Best Campus Housing
Unlike many other campuses’ dorms, all of FGCU’s housing is built in apartment style with each unit including two bathrooms, a fully equipped kitchen and spacious living room. The four students per apartment and can choose to have individual bedrooms or share with one other student.
As at other universities, the office of housing and residence life also schedules social events. This past fall, students got decked out in their Hawaiian shirts, hula skirts, and flowery leis to attend the “Housing Luau.” Other events include Resident Advisor (R.A.) banquets, R.A. Karaoke nights, and “Eagle Spirit”—a challenge from the athletic department to the residents to bring school spirit to basketball games.
The commons is open until midnight to let students socialize around the 52” big-screen television with surround sound, enjoy a video game area fully equipped with a PlayStation 2 and games, and relax in the screened-in patio with a barbecue grill and a pool, use a game room with pool, ping pong, cable television, vending machines, and much more. During finals week, students are re-energized by free refreshments.
“At FGCU, we’re ‘setting the standard for residential living’,” says Michelle Lassiter, resident director. —EG
Contact Lassiter at firstname.lastname@example.org.
“The hissing generates a lot of excitement for Rattler fans,” says LaNedra Carroll, director of public affairs. “It causes our opponents to take notice.”
While hissing, students form a snake shape with their hands and then do a striking-out motion with their arms. “The hiss unites the group, and it gets very intense,” Carroll says. —CA
The gala kicked off with “Weddings Around the World,” an exhibition featuring wedding dresses from China, Japan, Nigeria, and India with information about the garb and other customs of the ceremonies. “We wanted to open the month with a ceremony,” says Myrna Cabrera-Rivero, coordinator of the Multicultural Student Center and organizer of the month’s events. “We wanted to include as many people as possible culturally, including the U.S.”
Library Director Myra Sterret served as contact to Native American tribes, and an opening ceremony took shape as President Jackson Sasser and Layne, his wife of 31 years, made the wedding event real with a renewal of their vows. The vows were officiated by Dr. Rick Knight, a Creek tribal elder and executive director of the First American Culture Center. “The event was done for symbolic reasons, to bring attention to International Month, but then for us personally, it was a serious moment, a real, true reaffirmation of our vows of marriage,” Sasser says. “And as evidence of the seriousness of it, I don’t think there’s ever been a quieter moment on campus in the history of this college!”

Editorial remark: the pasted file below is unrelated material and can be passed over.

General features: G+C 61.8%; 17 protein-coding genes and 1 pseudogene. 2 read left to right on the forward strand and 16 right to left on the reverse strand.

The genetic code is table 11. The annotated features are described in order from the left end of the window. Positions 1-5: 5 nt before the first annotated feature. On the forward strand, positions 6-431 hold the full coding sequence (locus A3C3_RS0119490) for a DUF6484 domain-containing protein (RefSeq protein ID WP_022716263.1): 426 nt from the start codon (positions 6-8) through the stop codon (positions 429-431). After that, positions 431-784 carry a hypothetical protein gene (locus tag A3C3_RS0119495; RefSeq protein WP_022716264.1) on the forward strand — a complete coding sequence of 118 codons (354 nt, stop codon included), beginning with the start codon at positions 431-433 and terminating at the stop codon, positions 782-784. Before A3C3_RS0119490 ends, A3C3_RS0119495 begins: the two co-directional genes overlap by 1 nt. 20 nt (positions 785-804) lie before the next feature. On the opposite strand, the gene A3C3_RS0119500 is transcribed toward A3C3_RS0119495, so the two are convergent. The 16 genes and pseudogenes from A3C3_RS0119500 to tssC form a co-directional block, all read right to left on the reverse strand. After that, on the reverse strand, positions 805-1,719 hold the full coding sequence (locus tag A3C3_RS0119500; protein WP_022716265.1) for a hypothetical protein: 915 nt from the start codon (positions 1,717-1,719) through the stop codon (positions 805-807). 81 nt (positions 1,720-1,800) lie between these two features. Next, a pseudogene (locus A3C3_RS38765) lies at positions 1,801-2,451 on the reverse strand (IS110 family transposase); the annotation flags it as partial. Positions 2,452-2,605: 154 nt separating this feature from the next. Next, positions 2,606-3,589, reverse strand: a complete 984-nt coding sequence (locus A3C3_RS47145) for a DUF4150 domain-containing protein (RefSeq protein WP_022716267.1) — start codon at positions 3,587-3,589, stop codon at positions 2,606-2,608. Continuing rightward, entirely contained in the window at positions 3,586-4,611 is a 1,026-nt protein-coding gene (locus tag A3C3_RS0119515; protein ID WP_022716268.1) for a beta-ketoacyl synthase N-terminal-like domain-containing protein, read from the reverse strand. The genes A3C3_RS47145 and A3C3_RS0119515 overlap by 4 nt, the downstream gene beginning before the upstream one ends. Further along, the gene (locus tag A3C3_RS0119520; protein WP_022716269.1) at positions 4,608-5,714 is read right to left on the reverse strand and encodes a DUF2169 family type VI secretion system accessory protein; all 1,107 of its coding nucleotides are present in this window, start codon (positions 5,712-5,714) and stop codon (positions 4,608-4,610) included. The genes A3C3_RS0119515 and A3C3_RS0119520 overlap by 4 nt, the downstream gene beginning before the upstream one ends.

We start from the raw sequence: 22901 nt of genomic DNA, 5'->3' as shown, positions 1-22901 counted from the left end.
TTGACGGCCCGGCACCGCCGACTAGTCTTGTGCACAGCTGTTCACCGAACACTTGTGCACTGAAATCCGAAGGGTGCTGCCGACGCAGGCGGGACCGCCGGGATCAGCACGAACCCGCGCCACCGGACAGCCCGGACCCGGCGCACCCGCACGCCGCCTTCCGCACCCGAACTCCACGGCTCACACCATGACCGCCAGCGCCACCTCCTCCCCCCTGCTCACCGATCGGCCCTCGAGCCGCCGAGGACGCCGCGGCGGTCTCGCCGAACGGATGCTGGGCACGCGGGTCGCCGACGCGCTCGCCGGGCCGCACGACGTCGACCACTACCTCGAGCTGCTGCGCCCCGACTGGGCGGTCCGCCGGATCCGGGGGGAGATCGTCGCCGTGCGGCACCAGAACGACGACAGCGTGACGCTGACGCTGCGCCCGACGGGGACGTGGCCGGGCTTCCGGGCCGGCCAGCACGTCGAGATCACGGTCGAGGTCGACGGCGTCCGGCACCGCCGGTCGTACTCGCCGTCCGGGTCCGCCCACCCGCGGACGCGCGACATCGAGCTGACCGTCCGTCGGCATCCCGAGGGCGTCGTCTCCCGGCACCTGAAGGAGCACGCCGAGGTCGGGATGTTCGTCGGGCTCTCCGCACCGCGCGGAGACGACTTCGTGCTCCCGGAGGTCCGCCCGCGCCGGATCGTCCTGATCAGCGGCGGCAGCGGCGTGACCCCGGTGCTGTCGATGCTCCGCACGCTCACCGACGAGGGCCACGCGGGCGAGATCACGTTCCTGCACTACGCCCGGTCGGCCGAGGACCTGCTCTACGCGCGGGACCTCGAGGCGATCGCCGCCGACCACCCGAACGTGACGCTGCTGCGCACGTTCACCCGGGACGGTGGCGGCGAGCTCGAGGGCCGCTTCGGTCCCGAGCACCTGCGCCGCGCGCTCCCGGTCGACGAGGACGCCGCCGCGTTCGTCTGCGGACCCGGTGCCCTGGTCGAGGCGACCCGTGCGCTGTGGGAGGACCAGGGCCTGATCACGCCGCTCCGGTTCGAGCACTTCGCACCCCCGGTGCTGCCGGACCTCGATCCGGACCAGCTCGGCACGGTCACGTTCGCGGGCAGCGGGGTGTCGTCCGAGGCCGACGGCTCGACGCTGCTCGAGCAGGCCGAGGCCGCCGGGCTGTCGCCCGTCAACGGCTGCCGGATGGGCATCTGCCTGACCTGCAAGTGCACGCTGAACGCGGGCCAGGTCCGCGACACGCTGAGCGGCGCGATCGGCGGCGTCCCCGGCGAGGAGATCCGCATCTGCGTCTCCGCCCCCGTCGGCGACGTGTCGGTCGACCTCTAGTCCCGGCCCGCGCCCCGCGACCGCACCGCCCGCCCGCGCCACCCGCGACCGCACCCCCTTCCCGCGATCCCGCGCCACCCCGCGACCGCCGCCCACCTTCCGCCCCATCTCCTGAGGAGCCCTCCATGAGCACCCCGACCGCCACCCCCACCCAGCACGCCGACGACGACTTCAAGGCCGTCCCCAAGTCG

Students experienced the music and films of other cultures and heard the native tongues of international students, whose original work was showcased in an evening’s poetry reading. And do you know where the rubber band was invented? (London, England, in 1845.) The exhibition “International Inventions” showed where it, plus the aqualung (France), adhesive tape (Scotland), and aerosol cans (Norway) began.
But Cabrera-Rivero says the high point was the “Taste of the World” food festival. “Our cafeteria service went all out—we had egg rolls, tabouleh, ravioli, mojo pork, and Greek salad, and we had students bring dishes from Venezuela, Korea, Japan—FACC (Florida Association of Community Colleges) even brought apple pie,” she says. Of the 380 students who attended, Cabrera-Rivero says none were shy about trying new foods. “They were all trying different things and talking. You know, the idea is to learn and grow from each other!”
Next year, Cabrera-Rivero hopes to have speakers, presenters, and artists representing even more countries. She says she’s glad SFCC created such an ambitious event this year. “I went to the president, and he said, ‘Why just have this for two or three days?’” she says. “When we decided to have more activities, that’s when we decided to go all out.” —SRR
Contact Cabrera-Rivero at 325-395-5807.
The alumni newsletter, Southern SUMP-thing, is named after a popular FSC hangout and highlights campus happenings, alumni events and updates, and favorite alumni memories. "Many read it when they receive it, others tell me they savor it all week long,” says Shari Szabo, director of alumni relations. “It’s been a great tool to, as I put it, ‘cultivate, motivate, and communicate.’” Almost 5,000 alumni stay in touch through “Southern SUMP-thing.”
Another 400 supporters of Moccasin athletics subscribe to Snake Bytes, a weekly newsletter with updates on the accomplishments of the school’s NCAA Division II athletic program. “Whenever any student-athlete receives any kind of honor or breaks any school records, that’s usually the lead note,” says Wayne Koehler, assistant webmaster, who started SnakeBytes last fall. “I’ve featured student-athletes and staff members for things outside the athletic field as well such as students working with Habitat for Humanity or staff members competing in a local marathon—something that fans would not get from reading the local sports section,” he says.
Lastly, the yet-to-be-named parent newsletter helps Florida Southern parents get track of just what their kids are up to. Well, not exactly, but the newsletter does inform parents about campus events to help jumpstart conversations with their children. It also gives helpful hints on how to handle a relationship with those always-changing and often uncommunicative college students. —AT
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